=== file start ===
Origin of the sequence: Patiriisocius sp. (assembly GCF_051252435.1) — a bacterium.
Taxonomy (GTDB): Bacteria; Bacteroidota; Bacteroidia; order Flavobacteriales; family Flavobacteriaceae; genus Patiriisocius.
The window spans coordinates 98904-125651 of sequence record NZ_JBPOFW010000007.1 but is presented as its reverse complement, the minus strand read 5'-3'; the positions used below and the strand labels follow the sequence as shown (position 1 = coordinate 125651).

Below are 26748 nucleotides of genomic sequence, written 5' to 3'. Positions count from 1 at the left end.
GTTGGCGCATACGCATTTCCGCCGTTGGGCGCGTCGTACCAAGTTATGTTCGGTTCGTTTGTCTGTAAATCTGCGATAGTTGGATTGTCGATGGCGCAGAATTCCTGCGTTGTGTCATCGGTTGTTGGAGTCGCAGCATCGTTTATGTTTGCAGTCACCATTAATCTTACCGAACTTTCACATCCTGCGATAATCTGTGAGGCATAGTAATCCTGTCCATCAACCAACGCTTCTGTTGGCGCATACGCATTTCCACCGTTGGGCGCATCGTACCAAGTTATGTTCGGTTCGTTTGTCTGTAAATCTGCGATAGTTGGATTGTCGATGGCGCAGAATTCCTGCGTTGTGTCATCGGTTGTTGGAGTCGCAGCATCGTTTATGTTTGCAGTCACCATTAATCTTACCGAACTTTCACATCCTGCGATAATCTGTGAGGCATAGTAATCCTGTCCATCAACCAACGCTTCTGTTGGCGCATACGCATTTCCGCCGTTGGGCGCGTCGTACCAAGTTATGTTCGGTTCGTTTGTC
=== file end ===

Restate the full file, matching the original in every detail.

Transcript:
Origin of the sequence: Patiriisocius sp. (assembly GCF_051252435.1) — a bacterium.
Taxonomy (GTDB): Bacteria; Bacteroidota; Bacteroidia; order Flavobacteriales; family Flavobacteriaceae; genus Patiriisocius.
The window spans coordinates 98904-125651 of sequence record NZ_JBPOFW010000007.1 but is presented as its reverse complement, the minus strand read 5'-3'; the positions used below and the strand labels follow the sequence as shown (position 1 = coordinate 125651).

Below are 26748 nucleotides of genomic sequence, written 5' to 3'. Positions count from 1 at the left end.
GTTGGCGCATACGCATTTCCGCCGTTGGGCGCGTCGTACCAAGTTATGTTCGGTTCGTTTGTCTGTAAATCTGCGATAGTTGGATTGTCGATGGCGCAGAATTCCTGCGTTGTGTCATCGGTTGTTGGAGTCGCAGCATCGTTTATGTTTGCAGTCACCATTAATCTTACCGAACTTTCACATCCTGCGATAATCTGTGAGGCATAGTAATCCTGTCCATCAACCAACGCTTCTGTTGGCGCATACGCATTTCCACCGTTGGGCGCATCGTACCAAGTTATGTTCGGTTCGTTTGTCTGTAAATCTGCGATAGTTGGATTGTCGATGGCGCAGAATTCCTGCGTTGTGTCATCGGTTGTTGGAGTCGCAGCATCGTTTATGTTTGCAGTCACCATTAATCTTACCGAACTTTCACATCCTGCGATAATCTGTGAGGCATAGTAATCCTGTCCATCAACCAACGCTTCTGTTGGCGCATACGCATTTCCGCCGTTGGGCGCGTCGTACCAAGTTATGTTCGGTTCGTTTGTC